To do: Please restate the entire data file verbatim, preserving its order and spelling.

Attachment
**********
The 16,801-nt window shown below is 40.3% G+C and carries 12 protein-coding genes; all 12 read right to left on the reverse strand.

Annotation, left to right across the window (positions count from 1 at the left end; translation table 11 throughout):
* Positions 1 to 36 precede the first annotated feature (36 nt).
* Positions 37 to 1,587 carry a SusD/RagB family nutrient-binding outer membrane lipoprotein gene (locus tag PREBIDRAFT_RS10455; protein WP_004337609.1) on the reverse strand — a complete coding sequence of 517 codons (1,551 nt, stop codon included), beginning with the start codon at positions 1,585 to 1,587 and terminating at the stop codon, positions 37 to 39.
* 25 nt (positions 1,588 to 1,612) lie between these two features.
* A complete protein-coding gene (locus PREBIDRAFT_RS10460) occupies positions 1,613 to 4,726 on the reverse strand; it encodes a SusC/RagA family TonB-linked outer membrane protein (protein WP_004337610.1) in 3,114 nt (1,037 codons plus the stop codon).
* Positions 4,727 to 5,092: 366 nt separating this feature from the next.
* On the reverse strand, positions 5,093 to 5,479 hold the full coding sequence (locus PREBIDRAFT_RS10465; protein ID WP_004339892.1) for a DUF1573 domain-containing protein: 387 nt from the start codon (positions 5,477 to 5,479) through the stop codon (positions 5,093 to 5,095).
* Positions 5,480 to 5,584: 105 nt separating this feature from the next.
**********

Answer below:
The 16,801-nt window shown below is 40.3% G+C and carries 12 protein-coding genes; all 12 read right to left on the reverse strand.

Annotation, left to right across the window (positions count from 1 at the left end; translation table 11 throughout):
* Positions 1 to 36 precede the first annotated feature (36 nt).
* Positions 37 to 1,587 carry a SusD/RagB family nutrient-binding outer membrane lipoprotein gene (locus tag PREBIDRAFT_RS10455; protein WP_004337609.1) on the reverse strand — a complete coding sequence of 517 codons (1,551 nt, stop codon included), beginning with the start codon at positions 1,585 to 1,587 and terminating at the stop codon, positions 37 to 39.
* 25 nt (positions 1,588 to 1,612) lie between these two features.
* A complete protein-coding gene (locus PREBIDRAFT_RS10460) occupies positions 1,613 to 4,726 on the reverse strand; it encodes a SusC/RagA family TonB-linked outer membrane protein (protein WP_004337610.1) in 3,114 nt (1,037 codons plus the stop codon).
* Positions 4,727 to 5,092: 366 nt separating this feature from the next.
* On the reverse strand, positions 5,093 to 5,479 hold the full coding sequence (locus PREBIDRAFT_RS10465; protein ID WP_004339892.1) for a DUF1573 domain-containing protein: 387 nt from the start codon (positions 5,477 to 5,479) through the stop codon (positions 5,093 to 5,095).
* Positions 5,480 to 5,584: 105 nt separating this feature from the next.